“He did it!” I said. “He walked on the water!”
“Well . . .” He was smiling, but it wasn’t a funny smile, somehow. It turned down at one corner. “Yes and no.”
“What do you mean?”
“See where he went into the water?”
“Yeah . . .”
“Reach in there. See what you find. Be careful not to touch the power lines, because there’s real electricity running through them. Not much, but if you brushed them, you’d get a jolt. Especially if your hand was wet.”
I reached in, but cautiously. I didn’t think he’d play a practical joke on me—as Terry and Con sometimes did—but I was in a strange place with a strange man and I wasn’t completely sure. The water looked deep, but that was an illusion created by the blue paint of the reservoir and the lights reflecting on the surface. My finger only went in up to the first knuckle.
“You’re not quite in the right place,” Reverend Jacobs said. “Go a little bit to your right. Do you know your right from your left?”
I did. Mom had taught me: Right is the hand you write with. Of course that wouldn’t have worked with Claire and Con, who were what my dad called southpaws.
I moved my hand and felt something in the water. It was metal, with a groove in it. “I think I found it,” I told Reverend Jacobs.
“I think so, too. You’re touching the track Jesus walks on.”
“It’s a magic trick!” I said. I had seen magicians on The Ed Sullivan Show, and Con had a box of magic tricks he got for his birthday, although everything but the Floating Balls and the Disappearing Egg had been lost.
“Like Jesus walking on the water to that ship!”
“Sometimes,” he said, “that’s what I’m afraid of.”
He looked so sad and distant that I felt a little scared again, but I also felt sorry for him. Not that I had any idea what he had to feel sad about when he had such a neat pretend world as Peaceable Lake in his garage.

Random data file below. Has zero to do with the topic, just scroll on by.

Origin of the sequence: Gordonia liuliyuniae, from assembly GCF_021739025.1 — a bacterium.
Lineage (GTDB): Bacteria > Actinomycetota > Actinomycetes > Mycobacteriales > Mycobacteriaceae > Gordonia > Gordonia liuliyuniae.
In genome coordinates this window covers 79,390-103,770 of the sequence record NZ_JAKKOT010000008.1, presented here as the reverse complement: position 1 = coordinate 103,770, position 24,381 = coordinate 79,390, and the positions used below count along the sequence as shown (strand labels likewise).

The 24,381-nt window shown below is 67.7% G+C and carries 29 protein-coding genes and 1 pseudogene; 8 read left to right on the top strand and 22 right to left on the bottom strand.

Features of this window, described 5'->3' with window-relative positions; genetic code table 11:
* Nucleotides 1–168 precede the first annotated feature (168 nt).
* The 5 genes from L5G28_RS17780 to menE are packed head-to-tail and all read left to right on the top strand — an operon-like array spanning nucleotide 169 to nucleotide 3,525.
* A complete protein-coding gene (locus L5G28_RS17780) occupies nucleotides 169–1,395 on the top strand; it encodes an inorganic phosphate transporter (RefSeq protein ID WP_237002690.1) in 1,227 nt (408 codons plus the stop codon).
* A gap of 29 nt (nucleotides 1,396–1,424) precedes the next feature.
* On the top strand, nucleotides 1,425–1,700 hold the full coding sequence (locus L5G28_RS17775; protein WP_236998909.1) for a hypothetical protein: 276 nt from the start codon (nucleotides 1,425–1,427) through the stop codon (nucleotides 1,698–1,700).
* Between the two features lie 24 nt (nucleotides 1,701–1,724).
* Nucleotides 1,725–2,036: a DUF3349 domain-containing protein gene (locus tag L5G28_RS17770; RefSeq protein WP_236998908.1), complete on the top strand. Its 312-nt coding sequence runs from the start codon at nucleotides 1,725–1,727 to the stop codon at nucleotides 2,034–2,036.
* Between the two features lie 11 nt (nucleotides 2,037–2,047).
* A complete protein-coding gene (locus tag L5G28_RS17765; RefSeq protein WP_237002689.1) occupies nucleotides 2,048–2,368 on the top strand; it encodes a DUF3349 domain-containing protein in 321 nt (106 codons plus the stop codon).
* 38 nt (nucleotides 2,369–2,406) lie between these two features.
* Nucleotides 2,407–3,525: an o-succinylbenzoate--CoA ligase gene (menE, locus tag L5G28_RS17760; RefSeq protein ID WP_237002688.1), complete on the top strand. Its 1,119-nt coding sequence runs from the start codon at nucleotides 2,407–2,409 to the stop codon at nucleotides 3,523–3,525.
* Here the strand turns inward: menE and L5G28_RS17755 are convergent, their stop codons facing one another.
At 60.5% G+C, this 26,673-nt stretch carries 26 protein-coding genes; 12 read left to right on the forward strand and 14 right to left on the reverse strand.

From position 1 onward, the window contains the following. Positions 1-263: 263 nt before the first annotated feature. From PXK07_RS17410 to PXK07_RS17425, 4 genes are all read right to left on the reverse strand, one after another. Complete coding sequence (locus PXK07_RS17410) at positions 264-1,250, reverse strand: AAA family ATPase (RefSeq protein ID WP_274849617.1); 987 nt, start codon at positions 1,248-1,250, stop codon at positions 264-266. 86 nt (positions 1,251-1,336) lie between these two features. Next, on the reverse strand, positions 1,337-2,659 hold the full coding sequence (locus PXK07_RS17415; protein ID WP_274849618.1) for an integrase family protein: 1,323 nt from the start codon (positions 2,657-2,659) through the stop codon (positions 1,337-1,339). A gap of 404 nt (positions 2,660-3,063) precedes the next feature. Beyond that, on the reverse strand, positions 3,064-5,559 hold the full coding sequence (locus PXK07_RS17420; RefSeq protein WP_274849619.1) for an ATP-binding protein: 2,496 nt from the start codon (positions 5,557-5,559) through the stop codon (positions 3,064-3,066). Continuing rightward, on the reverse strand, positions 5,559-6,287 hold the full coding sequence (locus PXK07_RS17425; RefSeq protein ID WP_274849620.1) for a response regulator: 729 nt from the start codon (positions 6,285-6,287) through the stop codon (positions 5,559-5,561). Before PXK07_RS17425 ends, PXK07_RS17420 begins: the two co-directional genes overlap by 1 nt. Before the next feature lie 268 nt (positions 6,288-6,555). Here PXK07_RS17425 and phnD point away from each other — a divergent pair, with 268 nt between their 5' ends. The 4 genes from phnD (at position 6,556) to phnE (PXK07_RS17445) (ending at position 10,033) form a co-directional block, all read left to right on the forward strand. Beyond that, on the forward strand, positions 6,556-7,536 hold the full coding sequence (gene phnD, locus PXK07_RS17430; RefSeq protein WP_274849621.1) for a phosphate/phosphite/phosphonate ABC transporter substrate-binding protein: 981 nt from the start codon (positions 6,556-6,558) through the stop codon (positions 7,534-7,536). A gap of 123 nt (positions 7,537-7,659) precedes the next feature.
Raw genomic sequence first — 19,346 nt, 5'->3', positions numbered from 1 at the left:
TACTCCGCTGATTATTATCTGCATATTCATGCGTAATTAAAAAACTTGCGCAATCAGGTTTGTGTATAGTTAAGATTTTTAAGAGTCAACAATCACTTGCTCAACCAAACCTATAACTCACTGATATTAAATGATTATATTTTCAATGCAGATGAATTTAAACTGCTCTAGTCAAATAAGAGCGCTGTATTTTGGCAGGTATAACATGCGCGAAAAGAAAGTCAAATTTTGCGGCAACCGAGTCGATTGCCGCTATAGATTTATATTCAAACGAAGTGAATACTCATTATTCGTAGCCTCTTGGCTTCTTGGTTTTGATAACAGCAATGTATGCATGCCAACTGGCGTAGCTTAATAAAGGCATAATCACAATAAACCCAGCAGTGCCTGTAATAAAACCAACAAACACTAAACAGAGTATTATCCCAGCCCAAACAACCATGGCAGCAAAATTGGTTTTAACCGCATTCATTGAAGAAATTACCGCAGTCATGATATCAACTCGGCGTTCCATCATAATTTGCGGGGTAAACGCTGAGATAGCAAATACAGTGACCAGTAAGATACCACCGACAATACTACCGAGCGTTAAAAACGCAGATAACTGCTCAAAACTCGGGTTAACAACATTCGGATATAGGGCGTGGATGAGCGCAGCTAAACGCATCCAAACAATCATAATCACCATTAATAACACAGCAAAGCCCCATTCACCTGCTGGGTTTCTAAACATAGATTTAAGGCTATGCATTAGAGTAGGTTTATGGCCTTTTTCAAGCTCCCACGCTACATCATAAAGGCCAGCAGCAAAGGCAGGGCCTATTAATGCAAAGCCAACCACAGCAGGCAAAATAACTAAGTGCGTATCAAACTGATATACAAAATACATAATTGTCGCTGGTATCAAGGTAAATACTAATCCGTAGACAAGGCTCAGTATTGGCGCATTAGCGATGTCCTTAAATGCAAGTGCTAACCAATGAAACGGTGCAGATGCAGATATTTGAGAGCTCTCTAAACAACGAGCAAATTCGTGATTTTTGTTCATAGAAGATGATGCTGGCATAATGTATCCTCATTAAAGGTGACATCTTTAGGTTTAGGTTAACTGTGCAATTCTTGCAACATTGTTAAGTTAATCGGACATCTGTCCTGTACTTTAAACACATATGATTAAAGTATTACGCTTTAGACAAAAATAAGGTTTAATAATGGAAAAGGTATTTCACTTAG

“It’s a really good trick,” I said, and patted his hand.
He came back from wherever he’d gone and grinned at me. “You’re right,” he said. “I’m just missing my wife and little boy, I guess. I think that’s why I borrowed you, Jamie. But I ought to return you to your mom now.”
When we got to Route 9, he took my hand again even though there were no cars coming either way, and we walked like that all the way up Methodist Road. I didn’t mind. I liked holding his hand. I knew he was looking out for me.
• • •
Mrs. Jacobs and Morris arrived a few days later. He was just a little squirt in didies, but she was pretty. On Saturday, the day before Reverend Jacobs first stood in the pulpit of our church, Terry, Con, and I helped him move Peaceable Lake to the church basement, where Methodist Youth Fellowship would meet every Thursday night. With the water drained, the shallowness of the lake and the grooved track running across it were very clear.
Reverend Jacobs swore Terry and Con to secrecy—because, he said, he didn’t want the illusion spoiled for the little ones (which made me feel like a big one, a sensation I enjoyed). They agreed, and I don’t think either of them peached, but the lights in the church basement were much brighter than those in the parsonage garage, and if you stood close to the landscape and peered at it, you could see that Peaceable Lake was really just a wide puddle. You could see the grooved track, too. By Christmas, everyone knew.
“It’s a big old fakearoonie,” Billy Paquette said to me one Thursday afternoon. He and his brother Ronnie hated Thursday Night School, but their mother made them go. “If he shows it off one more time and tells that walking-on-water story, I’m gonna puke.”
I thought of fighting him over that, but he was bigger. Also my friend. Besides, he was right.